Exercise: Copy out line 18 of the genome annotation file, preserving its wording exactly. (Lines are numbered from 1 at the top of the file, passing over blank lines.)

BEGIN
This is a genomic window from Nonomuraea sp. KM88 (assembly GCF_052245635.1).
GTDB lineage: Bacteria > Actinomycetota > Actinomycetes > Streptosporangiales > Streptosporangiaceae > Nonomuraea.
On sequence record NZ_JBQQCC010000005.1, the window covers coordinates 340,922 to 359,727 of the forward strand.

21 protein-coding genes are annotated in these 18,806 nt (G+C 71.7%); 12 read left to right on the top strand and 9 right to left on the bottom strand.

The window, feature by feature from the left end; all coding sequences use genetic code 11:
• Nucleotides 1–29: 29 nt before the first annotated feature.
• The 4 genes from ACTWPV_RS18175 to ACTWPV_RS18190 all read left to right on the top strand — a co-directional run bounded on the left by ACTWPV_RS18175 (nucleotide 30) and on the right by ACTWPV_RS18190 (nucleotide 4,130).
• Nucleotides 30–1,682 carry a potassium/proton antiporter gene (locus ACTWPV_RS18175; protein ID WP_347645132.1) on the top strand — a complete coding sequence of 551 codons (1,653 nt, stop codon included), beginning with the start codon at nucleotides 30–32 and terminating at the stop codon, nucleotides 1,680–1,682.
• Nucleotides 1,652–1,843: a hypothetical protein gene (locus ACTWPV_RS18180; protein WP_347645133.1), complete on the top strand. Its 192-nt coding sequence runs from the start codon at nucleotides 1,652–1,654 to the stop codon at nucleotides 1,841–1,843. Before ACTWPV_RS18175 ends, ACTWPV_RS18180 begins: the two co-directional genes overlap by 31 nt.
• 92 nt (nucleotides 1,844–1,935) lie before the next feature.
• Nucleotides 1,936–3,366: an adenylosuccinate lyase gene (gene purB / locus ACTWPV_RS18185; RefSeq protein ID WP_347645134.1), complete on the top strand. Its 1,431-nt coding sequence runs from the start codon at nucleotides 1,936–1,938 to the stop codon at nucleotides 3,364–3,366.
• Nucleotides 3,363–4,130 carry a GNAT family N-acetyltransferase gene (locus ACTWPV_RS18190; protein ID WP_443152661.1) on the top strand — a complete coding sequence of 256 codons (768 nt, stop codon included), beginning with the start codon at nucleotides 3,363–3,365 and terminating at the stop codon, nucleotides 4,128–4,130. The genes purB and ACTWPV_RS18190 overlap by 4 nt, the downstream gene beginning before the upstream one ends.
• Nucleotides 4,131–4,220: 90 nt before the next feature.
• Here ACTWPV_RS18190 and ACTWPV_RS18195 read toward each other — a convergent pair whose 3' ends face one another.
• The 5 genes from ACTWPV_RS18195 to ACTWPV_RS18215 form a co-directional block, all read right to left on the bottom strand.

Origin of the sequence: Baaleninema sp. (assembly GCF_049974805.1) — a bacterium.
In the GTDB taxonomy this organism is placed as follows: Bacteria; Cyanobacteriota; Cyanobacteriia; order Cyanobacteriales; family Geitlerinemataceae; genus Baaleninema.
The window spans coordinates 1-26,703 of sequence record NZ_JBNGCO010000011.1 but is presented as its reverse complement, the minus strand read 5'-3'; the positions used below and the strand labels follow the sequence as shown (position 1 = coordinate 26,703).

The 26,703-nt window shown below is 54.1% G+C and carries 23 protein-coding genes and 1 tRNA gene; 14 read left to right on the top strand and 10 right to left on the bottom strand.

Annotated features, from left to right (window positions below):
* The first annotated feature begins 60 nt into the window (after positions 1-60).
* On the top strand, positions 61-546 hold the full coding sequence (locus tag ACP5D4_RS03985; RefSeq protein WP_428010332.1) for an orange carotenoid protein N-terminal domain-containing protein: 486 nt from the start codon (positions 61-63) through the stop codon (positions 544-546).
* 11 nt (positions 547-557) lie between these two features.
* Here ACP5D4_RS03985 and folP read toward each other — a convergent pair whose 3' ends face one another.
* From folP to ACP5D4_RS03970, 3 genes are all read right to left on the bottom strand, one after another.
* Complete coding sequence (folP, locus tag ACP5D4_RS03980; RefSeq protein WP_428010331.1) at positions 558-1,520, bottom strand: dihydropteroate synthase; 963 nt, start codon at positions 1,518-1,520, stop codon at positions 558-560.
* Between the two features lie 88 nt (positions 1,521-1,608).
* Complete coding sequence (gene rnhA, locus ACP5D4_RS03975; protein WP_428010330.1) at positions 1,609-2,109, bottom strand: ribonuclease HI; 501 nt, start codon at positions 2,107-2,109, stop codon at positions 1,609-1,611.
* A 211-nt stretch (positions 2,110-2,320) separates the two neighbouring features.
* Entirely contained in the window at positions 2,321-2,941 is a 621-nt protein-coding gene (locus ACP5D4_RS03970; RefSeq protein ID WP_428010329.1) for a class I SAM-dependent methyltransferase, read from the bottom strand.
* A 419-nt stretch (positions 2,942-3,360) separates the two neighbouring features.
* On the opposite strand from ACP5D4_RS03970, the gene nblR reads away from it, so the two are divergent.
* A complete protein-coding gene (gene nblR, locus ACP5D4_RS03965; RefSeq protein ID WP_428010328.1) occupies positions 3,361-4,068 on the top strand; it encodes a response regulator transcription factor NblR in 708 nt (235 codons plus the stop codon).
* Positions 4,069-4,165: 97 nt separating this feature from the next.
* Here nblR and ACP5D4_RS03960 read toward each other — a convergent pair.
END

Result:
The window spans coordinates 1-26,703 of sequence record NZ_JBNGCO010000011.1 but is presented as its reverse complement, the minus strand read 5'-3'; the positions used below and the strand labels follow the sequence as shown (position 1 = coordinate 26,703).